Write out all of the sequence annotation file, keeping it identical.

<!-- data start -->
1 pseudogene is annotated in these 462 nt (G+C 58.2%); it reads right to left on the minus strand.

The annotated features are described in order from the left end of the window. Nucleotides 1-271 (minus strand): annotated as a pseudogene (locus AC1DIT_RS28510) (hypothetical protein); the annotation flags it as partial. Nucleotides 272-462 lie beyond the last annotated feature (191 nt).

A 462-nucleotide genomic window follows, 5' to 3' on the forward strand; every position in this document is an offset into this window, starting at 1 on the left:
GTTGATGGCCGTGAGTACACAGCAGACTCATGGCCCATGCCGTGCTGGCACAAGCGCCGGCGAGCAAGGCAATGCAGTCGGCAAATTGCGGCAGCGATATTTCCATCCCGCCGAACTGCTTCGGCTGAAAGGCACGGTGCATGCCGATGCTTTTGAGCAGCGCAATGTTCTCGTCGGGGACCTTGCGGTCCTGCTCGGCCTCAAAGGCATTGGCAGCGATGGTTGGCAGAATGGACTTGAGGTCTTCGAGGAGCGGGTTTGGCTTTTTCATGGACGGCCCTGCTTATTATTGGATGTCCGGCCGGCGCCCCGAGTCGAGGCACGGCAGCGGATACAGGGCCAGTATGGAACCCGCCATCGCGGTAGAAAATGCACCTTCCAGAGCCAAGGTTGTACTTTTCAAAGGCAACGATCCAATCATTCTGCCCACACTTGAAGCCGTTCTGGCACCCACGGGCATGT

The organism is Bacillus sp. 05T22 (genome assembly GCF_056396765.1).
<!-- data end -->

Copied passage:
1 pseudogene is annotated in these 462 nt (G+C 58.2%); it reads right to left on the minus strand.

The annotated features are described in order from the left end of the window. Nucleotides 1-271 (minus strand): annotated as a pseudogene (locus AC1DIT_RS28510) (hypothetical protein); the annotation flags it as partial. Nucleotides 272-462 lie beyond the last annotated feature (191 nt).

A 462-nucleotide genomic window follows, 5' to 3' on the forward strand; every position in this document is an offset into this window, starting at 1 on the left:
GTTGATGGCCGTGAGTACACAGCAGACTCATGGCCCATGCCGTGCTGGCACAAGCGCCGGCGAGCAAGGCAATGCAGTCGGCAAATTGCGGCAGCGATATTTCCATCCCGCCGAACTGCTTCGGCTGAAAGGCACGGTGCATGCCGATGCTTTTGAGCAGCGCAATGTTCTCGTCGGGGACCTTGCGGTCCTGCTCGGCCTCAAAGGCATTGGCAGCGATGGTTGGCAGAATGGACTTGAGGTCTTCGAGGAGCGGGTTTGGCTTTTTCATGGACGGCCCTGCTTATTATTGGATGTCCGGCCGGCGCCCCGAGTCGAGGCACGGCAGCGGATACAGGGCCAGTATGGAACCCGCCATCGCGGTAGAAAATGCACCTTCCAGAGCCAAGGTTGTACTTTTCAAAGGCAACGATCCAATCATTCTGCCCACACTTGAAGCCGTTCTGGCACCCACGGGCATGT

The organism is Bacillus sp. 05T22 (genome assembly GCF_056396765.1).